Today, I took down any mention of competitive powerlifting prowess from Twitter. That is probably just the beginning. Some say it might be relevant to point out that I lift nicely and sort of heavy, for professional reasons. After all, competitive results are seen as a confirmation of a coach’s familiarity with strength training. This correlation is not supported by evidence, but that’s a topic for a different article.
It became uncomfortable, or even embarrassing, to say much more than that. I can say that I broke one historical record a few years ago (2011) and am still listed among the top benchers in my open class (123lbs). I had kept just a few of my awards (a few medals) and now not even that: I got rid of them all. If I ever need the information, we all know “the internet is forever”: whatever I did is there. But after I calculated the potential 52800 federation records (see below), I feel sort of ashamed to mention them.
These are just some ideas brewing in my head. I am sure they will turn into nicely articulated words because that’s what I do. I write because writing is my best survival tool – possibly the reason I am usually hired as a writer, teacher, that sort of stuff.
One of the ideas brewing in my head is one I’ve written about extensively: why do we do whatever we do? We do (whatever) for basically three reasons: one, because is autotelic. It doesn’t need a reason. We throw pebbles on a lake for the sake of throwing pebbles on a lake. And although much more is at stake on high level elite sport, it is still a game and must have an autotelic component. The second reason is purpose and meaning. Why do you give 20 hours of your time to a non-profit? Because you believe there is a higher purpose to it. A third reason is obviously duty: why do you keep budget control? Why do you keep a boring job that you hate? Because otherwise you go broke.
When something is no longer fun, no longer meaningful, doesn’t have a purpose and it is not your duty, I don’t think it’s such a great idea to keep doing it. Especially because there is a fourth reason for indirect involvement of people in the otherwise fun stuff, which is power, money, control or a combination of them. The people motivated by that are usually uninteresting as humans and, more often than not, dangerous. And they are around. Doing whatever it is you do, then, becomes the opposite of fun: it becomes something you drag along, that drags you down and may even eventually make you sick.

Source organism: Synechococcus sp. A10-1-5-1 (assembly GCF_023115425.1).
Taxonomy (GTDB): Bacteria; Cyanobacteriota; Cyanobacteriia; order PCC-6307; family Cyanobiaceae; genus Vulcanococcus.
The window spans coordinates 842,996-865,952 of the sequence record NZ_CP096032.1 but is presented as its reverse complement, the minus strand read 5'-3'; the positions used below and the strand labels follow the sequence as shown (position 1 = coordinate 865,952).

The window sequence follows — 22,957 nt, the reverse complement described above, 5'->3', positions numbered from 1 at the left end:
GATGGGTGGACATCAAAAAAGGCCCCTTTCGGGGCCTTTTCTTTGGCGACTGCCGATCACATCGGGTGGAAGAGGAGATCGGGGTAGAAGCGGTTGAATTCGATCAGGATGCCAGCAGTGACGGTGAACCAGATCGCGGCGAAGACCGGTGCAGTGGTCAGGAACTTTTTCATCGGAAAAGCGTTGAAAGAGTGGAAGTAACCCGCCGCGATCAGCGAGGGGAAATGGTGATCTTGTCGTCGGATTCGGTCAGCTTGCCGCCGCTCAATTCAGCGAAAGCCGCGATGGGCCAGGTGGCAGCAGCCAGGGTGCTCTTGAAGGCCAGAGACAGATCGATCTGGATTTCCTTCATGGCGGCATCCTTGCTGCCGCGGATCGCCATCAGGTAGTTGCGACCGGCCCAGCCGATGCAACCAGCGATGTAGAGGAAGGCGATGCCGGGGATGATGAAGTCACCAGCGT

Am I a powerlifter? Yes. I’ll always be one. I’ll always be a fencer. But maybe my place in the greater mission of helping humans reacquire their innate strength has changed. I don’t know. I don’t have an answer. I like very much being a coach, especially the sort of coach people come to seeking the solution of difficult problems. I like teaching. I’m passing on what I lived and learned with passion.
I will only know if I will compete again the day I can separate what happens at the platform from what happens behind the platform. And then check if the fun, the transcendence, the joy of squatting for the sheer exhilarating feeling of a good squat is still there.
Until then, I wait and lift alone, as I always liked to.
RECORDS IN POWERLIFTING – if you are already familiar with this, please forgive me. I will explain something that, to outsiders, looks pretty weird, but that’s how powerlifting rolls: there are over 40 international sanctioning bodies in the world, also known as federations. Each one assumes for themselves the function of establishing “records” by sex, weight, age, equipment type, etc (there are also military records). Considering we have 12 male weight classes and 10 female weight classes in all sanctioning bodies except for the IPF, frequently 10 masters classes, 2 junior classes, and 2 teen classes, that makes 330 potential records, not considering equipment. Equipment is usually raw, classic, single ply and multi-ply. That makes it 1320 potential records (State, National and Worlds) for each federation. Times 40, that’s 52800 records. You find all of that at www.powerliftingwatch.com . Powerlifting Watch tried to make this less absurd and created the “all time records”, compiled from the results of all federations under each class. Most seasoned lifters don’t care very much about records. At 80% of my lifts, I broke a World record (USPA, WPC and GPA). I don’t mention except the all time. I suggest lifters who really love the sport to forget about records because it can only take to two options: becoming an opportunist and going for a federation record (easy), or becoming dismayed by the all time numbers. Just have fun.